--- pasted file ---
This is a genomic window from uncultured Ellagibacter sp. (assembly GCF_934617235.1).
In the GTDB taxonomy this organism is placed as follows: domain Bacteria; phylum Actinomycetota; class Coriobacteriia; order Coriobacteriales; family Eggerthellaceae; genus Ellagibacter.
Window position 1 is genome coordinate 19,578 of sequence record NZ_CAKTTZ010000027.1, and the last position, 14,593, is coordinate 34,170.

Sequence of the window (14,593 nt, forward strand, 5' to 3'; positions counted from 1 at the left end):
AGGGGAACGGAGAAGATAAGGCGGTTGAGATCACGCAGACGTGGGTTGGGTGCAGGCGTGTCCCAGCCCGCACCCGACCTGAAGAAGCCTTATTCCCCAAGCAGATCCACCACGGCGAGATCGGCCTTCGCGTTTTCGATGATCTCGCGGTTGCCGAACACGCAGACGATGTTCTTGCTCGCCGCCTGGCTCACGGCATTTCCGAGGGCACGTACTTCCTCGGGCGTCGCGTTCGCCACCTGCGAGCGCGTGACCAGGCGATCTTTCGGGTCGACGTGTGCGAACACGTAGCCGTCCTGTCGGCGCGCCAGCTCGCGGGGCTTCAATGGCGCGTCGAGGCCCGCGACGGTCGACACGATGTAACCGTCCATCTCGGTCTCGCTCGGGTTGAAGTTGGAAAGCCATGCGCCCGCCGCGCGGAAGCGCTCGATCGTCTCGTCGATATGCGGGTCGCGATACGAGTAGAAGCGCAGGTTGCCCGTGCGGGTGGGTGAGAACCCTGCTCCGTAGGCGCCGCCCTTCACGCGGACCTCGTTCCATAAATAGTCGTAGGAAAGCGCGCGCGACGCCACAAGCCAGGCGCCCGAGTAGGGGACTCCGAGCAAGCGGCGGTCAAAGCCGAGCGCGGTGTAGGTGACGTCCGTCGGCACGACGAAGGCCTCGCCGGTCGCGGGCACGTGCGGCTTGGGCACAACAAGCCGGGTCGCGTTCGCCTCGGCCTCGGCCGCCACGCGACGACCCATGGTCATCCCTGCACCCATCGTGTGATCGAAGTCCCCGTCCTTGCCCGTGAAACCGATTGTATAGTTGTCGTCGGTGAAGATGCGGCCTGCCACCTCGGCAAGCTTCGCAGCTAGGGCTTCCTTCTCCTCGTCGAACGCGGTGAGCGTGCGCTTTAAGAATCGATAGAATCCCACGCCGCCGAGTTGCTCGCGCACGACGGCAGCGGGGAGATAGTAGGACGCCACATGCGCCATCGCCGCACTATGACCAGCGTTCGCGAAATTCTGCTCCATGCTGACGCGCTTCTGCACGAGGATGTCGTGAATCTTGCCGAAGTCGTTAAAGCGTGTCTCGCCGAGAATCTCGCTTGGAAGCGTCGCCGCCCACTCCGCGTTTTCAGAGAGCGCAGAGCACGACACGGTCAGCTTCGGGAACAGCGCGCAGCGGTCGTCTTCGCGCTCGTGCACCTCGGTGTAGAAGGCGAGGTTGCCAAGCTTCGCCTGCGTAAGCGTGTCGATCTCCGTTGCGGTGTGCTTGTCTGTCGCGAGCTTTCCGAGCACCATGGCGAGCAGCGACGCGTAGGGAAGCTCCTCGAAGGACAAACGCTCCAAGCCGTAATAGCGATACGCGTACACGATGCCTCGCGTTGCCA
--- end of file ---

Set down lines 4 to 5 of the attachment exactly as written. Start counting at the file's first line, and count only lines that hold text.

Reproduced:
Sequence of the window (14,593 nt, forward strand, 5' to 3'; positions counted from 1 at the left end):
AGGGGAACGGAGAAGATAAGGCGGTTGAGATCACGCAGACGTGGGTTGGGTGCAGGCGTGTCCCAGCCCGCACCCGACCTGAAGAAGCCTTATTCCCCAAGCAGATCCACCACGGCGAGATCGGCCTTCGCGTTTTCGATGATCTCGCGGTTGCCGAACACGCAGACGATGTTCTTGCTCGCCGCCTGGCTCACGGCATTTCCGAGGGCACGTACTTCCTCGGGCGTCGCGTTCGCCACCTGCGAGCGCGTGACCAGGCGATCTTTCGGGTCGACGTGTGCGAACACGTAGCCGTCCTGTCGGCGCGCCAGCTCGCGGGGCTTCAATGGCGCGTCGAGGCCCGCGACGGTCGACACGATGTAACCGTCCATCTCGGTCTCGCTCGGGTTGAAGTTGGAAAGCCATGCGCCCGCCGCGCGGAAGCGCTCGATCGTCTCGTCGATATGCGGGTCGCGATACGAGTAGAAGCGCAGGTTGCCCGTGCGGGTGGGTGAGAACCCTGCTCCGTAGGCGCCGCCCTTCACGCGGACCTCGTTCCATAAATAGTCGTAGGAAAGCGCGCGCGACGCCACAAGCCAGGCGCCCGAGTAGGGGACTCCGAGCAAGCGGCGGTCAAAGCCGAGCGCGGTGTAGGTGACGTCCGTCGGCACGACGAAGGCCTCGCCGGTCGCGGGCACGTGCGGCTTGGGCACAACAAGCCGGGTCGCGTTCGCCTCGGCCTCGGCCGCCACGCGACGACCCATGGTCATCCCTGCACCCATCGTGTGATCGAAGTCCCCGTCCTTGCCCGTGAAACCGATTGTATAGTTGTCGTCGGTGAAGATGCGGCCTGCCACCTCGGCAAGCTTCGCAGCTAGGGCTTCCTTCTCCTCGTCGAACGCGGTGAGCGTGCGCTTTAAGAATCGATAGAATCCCACGCCGCCGAGTTGCTCGCGCACGACGGCAGCGGGGAGATAGTAGGACGCCACATGCGCCATCGCCGCACTATGACCAGCGTTCGCGAAATTCTGCTCCATGCTGACGCGCTTCTGCACGAGGATGTCGTGAATCTTGCCGAAGTCGTTAAAGCGTGTCTCGCCGAGAATCTCGCTTGGAAGCGTCGCCGCCCACTCCGCGTTTTCAGAGAGCGCAGAGCACGACACGGTCAGCTTCGGGAACAGCGCGCAGCGGTCGTCTTCGCGCTCGTGCACCTCGGTGTAGAAGGCGAGGTTGCCAAGCTTCGCCTGCGTAAGCGTGTCGATCTCCGTTGCGGTGTGCTTGTCTGTCGCGAGCTTTCCGAGCACCATGGCGAGCAGCGACGCGTAGGGAAGCTCCTCGAAGGACAAACGCTCCAAGCCGTAATAGCGATACGCGTACACGATGCCTCGCGTTGCCA